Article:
Staying Awake without Caffeine

Ask any full-time college student who is heavily involved in extracurricular activities or has a side job and they’ll tell you Mr. Coffee Bean is their dearest and most treasured friend. But consuming too much caffeine can have harmful effects on your body —not only does it dehydrate you, but soda can cause substantial weight gain as well. While gaining the proper eight hours of sleep a day is really the only way to feel well-rested and rejuvenated, some college students don’t have that luxury. Luckily, there are other ways that you can stay awake during crucial class and study time, sans caffeinated beverages.

The first thing to do is start consuming more water. Since dehydration reduces your blood volume, it tends to make you feel tired, even if you received adequate sleep the night before. Try drinking the standard 8 glasses of water a day. This will not only help you stay alert, but will keep your brain and body functioning properly. This will help you retain information and stay healthy, which are key elements needed to be successful all throughout your college career.

Another way to stay awake is to exercise. Exercise pushes oxygen through the bloodstream and stimulates cells. This stimulation is what keeps your body alert. While it’s not recommended to do lunges inside of the library, you can step outside for a few moments and do some basic stretches. You can also try power-walking to class as opposed to taking the bus if you live on campus and join your school’s gymnasium to get some regular exercise into your daily life. Exercise also increases the levels of endorphins in your brain to make you feel alert and happy.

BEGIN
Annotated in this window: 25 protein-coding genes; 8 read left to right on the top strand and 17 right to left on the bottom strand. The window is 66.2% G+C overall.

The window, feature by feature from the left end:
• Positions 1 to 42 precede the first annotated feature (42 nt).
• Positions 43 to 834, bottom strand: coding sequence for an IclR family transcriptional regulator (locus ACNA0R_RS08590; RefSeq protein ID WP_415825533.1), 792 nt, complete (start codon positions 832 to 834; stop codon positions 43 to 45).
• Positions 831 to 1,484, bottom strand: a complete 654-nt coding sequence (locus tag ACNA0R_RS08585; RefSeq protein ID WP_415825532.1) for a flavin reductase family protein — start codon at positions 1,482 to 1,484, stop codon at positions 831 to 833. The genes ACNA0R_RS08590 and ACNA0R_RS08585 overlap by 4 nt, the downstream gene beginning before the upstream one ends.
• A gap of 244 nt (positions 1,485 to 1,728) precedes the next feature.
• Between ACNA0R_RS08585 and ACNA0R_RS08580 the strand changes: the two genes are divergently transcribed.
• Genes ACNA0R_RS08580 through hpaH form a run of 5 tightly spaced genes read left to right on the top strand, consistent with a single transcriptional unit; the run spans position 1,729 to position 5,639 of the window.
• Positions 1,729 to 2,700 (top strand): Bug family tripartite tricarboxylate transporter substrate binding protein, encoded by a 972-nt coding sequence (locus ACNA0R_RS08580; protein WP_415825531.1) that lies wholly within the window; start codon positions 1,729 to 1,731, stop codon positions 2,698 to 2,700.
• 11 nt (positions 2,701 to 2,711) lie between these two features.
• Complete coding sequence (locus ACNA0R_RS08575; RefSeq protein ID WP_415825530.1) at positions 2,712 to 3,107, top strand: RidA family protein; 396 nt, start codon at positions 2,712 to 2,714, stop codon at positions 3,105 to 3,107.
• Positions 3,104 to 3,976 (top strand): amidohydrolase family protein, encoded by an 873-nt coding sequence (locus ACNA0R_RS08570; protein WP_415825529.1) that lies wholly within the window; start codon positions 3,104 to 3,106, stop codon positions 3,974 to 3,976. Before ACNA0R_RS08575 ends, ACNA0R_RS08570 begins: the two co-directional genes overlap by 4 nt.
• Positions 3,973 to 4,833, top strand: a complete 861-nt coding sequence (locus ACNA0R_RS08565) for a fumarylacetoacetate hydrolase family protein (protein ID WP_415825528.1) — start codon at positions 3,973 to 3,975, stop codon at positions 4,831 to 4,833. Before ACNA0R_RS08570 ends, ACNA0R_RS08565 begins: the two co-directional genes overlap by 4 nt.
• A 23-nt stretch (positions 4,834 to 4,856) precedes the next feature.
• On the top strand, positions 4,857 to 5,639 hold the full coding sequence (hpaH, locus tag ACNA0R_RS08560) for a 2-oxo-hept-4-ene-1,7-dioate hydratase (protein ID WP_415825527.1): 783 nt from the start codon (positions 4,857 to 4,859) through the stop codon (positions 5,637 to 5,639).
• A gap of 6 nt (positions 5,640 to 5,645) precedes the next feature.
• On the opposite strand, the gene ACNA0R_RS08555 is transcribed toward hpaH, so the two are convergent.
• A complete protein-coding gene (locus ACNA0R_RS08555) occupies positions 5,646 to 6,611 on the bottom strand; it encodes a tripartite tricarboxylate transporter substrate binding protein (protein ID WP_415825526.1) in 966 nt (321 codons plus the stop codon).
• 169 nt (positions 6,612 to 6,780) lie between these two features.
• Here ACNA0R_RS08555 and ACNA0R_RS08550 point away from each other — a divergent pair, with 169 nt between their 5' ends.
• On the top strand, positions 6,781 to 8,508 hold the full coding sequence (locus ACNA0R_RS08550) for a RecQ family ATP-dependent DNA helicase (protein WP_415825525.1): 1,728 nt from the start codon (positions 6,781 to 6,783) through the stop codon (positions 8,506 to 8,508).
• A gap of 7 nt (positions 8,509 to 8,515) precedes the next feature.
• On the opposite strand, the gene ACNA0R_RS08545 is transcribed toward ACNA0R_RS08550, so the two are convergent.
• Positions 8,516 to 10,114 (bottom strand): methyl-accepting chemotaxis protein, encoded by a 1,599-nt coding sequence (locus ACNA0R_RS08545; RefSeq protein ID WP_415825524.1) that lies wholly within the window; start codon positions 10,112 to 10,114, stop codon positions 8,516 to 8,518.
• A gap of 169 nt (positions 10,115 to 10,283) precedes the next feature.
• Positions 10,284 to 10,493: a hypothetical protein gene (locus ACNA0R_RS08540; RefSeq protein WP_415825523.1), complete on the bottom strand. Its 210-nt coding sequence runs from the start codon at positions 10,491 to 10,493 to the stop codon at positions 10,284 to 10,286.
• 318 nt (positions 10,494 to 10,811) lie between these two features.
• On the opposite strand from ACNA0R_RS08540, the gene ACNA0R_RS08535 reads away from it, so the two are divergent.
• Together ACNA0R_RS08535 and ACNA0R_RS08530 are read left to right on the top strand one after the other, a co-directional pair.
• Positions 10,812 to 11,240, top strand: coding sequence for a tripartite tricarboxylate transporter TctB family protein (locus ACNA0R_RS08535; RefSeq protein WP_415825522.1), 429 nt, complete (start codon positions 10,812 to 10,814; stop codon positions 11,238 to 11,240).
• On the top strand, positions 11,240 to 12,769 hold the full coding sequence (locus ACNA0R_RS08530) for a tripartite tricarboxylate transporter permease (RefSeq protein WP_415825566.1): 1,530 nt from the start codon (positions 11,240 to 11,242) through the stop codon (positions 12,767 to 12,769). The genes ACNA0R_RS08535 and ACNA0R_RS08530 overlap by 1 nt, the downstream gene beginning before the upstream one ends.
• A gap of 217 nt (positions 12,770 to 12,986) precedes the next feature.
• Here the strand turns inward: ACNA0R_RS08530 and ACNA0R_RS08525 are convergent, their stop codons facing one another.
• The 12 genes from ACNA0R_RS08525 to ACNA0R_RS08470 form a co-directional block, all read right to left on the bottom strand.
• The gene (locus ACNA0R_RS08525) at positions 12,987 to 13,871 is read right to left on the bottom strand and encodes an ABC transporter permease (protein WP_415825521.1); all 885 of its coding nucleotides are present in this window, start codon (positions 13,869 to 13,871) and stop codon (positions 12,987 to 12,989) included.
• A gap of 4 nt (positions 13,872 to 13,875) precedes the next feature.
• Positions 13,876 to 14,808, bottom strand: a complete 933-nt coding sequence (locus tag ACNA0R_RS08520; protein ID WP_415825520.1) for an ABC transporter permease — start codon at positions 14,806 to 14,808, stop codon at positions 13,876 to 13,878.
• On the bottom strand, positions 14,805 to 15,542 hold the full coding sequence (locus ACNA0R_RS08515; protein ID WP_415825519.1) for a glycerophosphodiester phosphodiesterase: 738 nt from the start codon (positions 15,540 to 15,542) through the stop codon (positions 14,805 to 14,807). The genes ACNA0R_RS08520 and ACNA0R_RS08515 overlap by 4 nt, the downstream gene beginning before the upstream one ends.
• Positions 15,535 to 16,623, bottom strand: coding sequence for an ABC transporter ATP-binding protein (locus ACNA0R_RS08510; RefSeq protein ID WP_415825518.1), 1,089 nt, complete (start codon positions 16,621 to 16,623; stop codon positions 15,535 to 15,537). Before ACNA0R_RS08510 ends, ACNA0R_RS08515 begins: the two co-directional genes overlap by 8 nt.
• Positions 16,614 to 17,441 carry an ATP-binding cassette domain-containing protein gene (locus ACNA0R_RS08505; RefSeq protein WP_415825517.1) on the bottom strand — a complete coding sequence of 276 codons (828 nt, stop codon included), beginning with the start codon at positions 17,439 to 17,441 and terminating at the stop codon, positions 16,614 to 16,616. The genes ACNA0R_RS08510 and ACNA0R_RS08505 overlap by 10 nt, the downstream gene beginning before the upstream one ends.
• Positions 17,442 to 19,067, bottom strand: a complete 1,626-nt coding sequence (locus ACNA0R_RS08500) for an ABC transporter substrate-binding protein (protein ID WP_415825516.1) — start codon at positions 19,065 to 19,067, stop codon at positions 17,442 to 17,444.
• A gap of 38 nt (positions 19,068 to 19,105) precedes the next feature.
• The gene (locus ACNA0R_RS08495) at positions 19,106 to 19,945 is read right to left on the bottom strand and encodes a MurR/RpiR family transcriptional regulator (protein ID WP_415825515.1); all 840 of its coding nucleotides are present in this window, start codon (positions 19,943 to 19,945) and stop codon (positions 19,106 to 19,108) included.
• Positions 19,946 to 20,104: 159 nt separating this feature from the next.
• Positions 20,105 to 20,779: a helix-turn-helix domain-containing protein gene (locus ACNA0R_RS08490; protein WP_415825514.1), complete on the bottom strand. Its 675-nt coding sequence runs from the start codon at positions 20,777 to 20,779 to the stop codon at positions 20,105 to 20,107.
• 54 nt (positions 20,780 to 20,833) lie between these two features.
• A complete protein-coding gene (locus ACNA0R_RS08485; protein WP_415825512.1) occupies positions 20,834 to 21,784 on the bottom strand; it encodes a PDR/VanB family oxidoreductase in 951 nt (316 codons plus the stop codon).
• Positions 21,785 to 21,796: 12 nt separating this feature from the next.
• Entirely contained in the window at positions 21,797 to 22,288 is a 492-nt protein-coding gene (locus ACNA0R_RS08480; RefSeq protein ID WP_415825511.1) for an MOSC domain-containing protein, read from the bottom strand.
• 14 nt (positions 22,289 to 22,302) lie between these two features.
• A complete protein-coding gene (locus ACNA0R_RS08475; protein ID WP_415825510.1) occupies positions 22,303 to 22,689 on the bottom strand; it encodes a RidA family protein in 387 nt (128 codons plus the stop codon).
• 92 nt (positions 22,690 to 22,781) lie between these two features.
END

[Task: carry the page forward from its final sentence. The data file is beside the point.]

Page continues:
Eating the right foods can also give you an instantaneous boost of energy. Consuming fruits, such as apples for example, are a great natural energizer because they are more easily digestible than other foods and can therefore more easily provide you with the fuel you need to continue on. Try packing healthy snacks and munch on them periodically throughout the day, especially during moments where you feel the most fatigue.

Last but not least, try exposing yourself to as much natural sun light as possible. The sun contains the highest levels of short wavelength blue-light, which is needed to stay alert and activate our brains. Studying during the night and in a dimmed lighted area? Expose yourself to some immediate bright lights by turning on all the lights in the room or going to a brightly-lit area like a bathroom.

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